Armed with the insights provided by your data-tracking software, your strategic sales and marketing plan will produce easy-to-find content that includes the keywords most relevant to your users. This will ensure your content aligns with their needs.

Once visitors have arrived on your site, your web design should make it easy to explore different types of content as seamlessly as possible. Make sure your web pages are compatible with a range of browsers and they load quickly (use Google’s Page Speed Insights to check), especially on mobile, so users don’t click away.

You should start with a variety of easy-to-find informational content, including blogs, videos and infographics that match the interest level of your users. CTAs should move customers to subpages where they are encouraged to give their contact details in exchange for more in-depth information.

As you move down the marketing funnel to consideration and decision levels, content such as white papers, case studies and detailed product pages can be very effective at nurturing leads and driving users to contact your sales team or buy from your online shop.

4. Effective Calls to Action

As your users move through the buying journey they click on CTAs that are placed next to your website’s content. This means your CTAs are the most important part of any digital content you produce.

By aligning your teams’ sales and marketing insights with intuitive web design you can make your CTAs as effective as possible. Start by placing a CTA on the top right-hand corner of each page, where eyes naturally drift as you read.

Then, position CTAs regularly within the anchor text of your content. Research has shown that between 83% and 93% of leads generated from a post come from anchor text CTAs (hyperlinks positioned between paragraphs in the main text) or from internal link CTAs (hyperlinks that offer more information on an aspect of the post).

If you really want to stay ahead of the game, you could incorporate smart CTAs into your web design. Smart CTAs are changed depending on the person viewing the page, based on interests, location, pages viewed already, items or services bought before, and so on. Unsurprisingly, personalised CTAs actually convert 42% more visitors than basic calls-to-action.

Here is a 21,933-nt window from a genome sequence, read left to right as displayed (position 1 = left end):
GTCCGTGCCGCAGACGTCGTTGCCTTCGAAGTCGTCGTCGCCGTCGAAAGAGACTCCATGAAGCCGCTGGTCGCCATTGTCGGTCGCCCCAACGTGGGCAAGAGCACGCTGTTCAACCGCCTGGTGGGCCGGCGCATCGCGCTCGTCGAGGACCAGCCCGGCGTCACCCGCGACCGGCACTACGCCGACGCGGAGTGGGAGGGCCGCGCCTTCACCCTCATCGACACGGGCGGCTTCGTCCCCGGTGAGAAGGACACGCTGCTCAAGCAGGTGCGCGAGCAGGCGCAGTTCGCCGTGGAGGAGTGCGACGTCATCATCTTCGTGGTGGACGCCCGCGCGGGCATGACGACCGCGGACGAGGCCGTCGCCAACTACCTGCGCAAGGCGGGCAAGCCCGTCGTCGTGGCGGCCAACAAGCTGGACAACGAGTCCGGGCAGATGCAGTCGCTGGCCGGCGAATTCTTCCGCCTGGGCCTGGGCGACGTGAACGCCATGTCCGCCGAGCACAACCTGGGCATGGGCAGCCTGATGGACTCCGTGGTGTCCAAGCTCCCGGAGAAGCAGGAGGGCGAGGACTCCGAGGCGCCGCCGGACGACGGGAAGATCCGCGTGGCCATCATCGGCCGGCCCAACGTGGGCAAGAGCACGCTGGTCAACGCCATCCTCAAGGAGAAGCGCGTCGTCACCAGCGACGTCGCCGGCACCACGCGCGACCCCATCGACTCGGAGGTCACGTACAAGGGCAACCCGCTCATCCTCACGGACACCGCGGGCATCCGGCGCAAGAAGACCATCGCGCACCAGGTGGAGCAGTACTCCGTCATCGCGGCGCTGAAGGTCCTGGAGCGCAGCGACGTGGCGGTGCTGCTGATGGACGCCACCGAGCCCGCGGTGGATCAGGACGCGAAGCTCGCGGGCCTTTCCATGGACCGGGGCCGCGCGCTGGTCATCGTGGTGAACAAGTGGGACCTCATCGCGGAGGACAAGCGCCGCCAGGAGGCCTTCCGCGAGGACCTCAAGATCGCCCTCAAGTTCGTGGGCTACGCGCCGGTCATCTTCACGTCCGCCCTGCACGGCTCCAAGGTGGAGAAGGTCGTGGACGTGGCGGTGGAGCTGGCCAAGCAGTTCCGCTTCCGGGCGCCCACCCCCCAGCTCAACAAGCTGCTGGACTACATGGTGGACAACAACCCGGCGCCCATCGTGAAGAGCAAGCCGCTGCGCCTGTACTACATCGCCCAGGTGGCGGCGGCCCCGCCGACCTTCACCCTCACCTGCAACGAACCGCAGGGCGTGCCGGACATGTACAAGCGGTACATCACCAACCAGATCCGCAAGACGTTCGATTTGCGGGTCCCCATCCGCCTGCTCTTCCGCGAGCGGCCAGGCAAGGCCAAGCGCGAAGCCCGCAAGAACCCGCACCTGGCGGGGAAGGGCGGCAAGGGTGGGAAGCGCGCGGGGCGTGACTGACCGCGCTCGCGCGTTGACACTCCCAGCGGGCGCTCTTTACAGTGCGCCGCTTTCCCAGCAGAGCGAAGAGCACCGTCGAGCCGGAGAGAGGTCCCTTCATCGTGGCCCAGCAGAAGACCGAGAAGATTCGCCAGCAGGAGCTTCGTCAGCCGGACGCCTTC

The least effective CTAs are found at the end of an article, generating only 6% of leads. So the most effective design layout is to place CTAs in a variety of locations on your web pages and use automated marketing software to identify which locations convert most leads.

5. Website Development Through Growth Driven Design (GDD)

Once you have aligned your sales and marketing strategy with your website design you will need an effective design model to keep up with the ever-changing digital environment. The Growth Driven Design approach allows your developers to adjust your website’s design iteratively in response to your user’s behaviour.

Instead of major website redesigns every two years with little change in between, GDD enables you to develop your website bit by bit, using a series of Agile sprint cycles to improve features and content in response to user data.

GDD works gradually to allow you to test the insights from sales and marketing and incorporate evidence-based improvements into your web design, enabling you to continuously improve your UX.

Because this approach to website design is based on continual data analysis, it’s easier to make decisions about which changes provide the best return on investment (ROI). With a greater focus on UX, your design, sales and marketing will become more responsive to your users’ needs, delivering a greater number of qualified leads that convert into revenue.

If you’d like more information on how to incorporate your marketing and sales strategies with your website design, download this helpful Guide to Align Sales and Marketing.